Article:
Background: Bennett lesions represent an extra-articular ossification on the posteroinferior aspect of the glenoid fossa and a potential source of posterior shoulder pain and limitation. The prevalence of Bennett lesions in the general population is unknown. Materials and methods: A total of 5,662 scapulae from 2,831 individual cadaveric specimens greater than 18 years of age at the time of death were examined. Matching scapulae were evaluated for Bennett lesions by two independent authors. Lesion prevalence was calculated and statistical analysis performed to evaluate differences in prevalence based on specimen sex (males vs. females), ancestry (African-American vs. Caucasian) and with increasing age at the time of death. Results: Bennett lesions were observed in 3.5% (n = 98 of 2,831) of specimens and 1.8% (n = 104 of 5,662) of scapulae. Interobserver reliability was 0.83, indicating excellent agreement among authors. Males possessed significant higher odds of possessing a Bennett lesion when compared to females (p =.009) and African-American specimens when compared to Caucasian specimens (p <.001). Each additional year of age was associated with a 1.4% increase in odds of a specimen having a Bennett lesion, while no significant increase in Bennett lesion prevalence was appreciated with increasing specimen age at the time of death when comparing male to female specimens (p =.07) or African-American to Caucasian specimens (p =.73). Conclusions: Bennett lesions were identified in 3.5% of osseous specimens and 1.8% of scapulae, with significantly higher prevalence in male and African-American specimens.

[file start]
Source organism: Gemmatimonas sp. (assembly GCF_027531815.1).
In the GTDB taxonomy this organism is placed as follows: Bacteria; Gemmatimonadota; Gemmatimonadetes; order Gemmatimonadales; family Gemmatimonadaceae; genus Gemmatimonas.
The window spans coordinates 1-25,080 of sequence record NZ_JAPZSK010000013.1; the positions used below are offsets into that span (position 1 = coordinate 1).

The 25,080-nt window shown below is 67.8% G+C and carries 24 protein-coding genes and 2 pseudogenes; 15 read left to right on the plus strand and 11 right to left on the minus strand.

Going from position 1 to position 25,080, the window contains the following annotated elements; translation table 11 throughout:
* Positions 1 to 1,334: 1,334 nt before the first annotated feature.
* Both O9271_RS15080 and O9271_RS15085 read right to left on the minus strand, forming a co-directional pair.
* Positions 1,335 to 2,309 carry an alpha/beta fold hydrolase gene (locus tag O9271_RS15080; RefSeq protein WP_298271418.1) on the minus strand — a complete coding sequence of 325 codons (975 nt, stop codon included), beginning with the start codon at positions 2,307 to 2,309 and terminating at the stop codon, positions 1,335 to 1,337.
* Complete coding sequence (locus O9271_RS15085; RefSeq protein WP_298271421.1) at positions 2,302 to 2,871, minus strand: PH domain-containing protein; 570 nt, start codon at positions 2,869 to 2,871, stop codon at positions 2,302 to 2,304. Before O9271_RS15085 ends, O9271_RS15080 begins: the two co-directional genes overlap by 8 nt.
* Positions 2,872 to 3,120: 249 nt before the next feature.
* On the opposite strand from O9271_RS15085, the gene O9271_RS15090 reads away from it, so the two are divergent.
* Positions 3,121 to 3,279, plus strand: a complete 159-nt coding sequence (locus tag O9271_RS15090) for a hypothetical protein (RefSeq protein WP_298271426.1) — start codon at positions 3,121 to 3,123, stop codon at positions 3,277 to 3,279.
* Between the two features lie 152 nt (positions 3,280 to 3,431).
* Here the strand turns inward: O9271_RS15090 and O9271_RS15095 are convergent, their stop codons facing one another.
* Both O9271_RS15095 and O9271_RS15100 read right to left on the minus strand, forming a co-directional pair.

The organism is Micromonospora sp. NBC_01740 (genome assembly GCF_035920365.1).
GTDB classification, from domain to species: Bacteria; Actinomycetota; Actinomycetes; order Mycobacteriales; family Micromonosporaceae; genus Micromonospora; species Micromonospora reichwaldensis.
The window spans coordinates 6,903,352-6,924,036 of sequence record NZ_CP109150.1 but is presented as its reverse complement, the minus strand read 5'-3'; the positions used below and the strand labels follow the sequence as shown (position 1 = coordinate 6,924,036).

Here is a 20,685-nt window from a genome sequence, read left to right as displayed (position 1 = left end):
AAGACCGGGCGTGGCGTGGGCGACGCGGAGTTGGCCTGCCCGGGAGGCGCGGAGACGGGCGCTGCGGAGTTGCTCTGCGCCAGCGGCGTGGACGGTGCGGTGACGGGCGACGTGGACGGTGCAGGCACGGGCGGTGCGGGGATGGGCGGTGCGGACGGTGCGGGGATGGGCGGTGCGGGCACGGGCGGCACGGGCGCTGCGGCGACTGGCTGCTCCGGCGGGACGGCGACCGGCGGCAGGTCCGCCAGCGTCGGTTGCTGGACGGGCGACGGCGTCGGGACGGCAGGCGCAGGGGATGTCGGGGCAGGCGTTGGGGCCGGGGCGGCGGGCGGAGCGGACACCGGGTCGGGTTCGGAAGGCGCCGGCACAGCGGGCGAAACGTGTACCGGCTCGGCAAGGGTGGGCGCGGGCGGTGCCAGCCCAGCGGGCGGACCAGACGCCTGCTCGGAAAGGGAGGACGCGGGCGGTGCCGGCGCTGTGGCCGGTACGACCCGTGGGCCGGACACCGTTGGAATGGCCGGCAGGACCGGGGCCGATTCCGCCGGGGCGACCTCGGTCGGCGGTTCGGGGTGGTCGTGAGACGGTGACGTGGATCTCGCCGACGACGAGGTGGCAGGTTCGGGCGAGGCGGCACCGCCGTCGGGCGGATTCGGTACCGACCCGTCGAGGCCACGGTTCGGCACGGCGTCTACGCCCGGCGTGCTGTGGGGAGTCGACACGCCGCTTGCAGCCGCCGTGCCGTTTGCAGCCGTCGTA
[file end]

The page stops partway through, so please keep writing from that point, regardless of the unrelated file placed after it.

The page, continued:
- glenoid fossa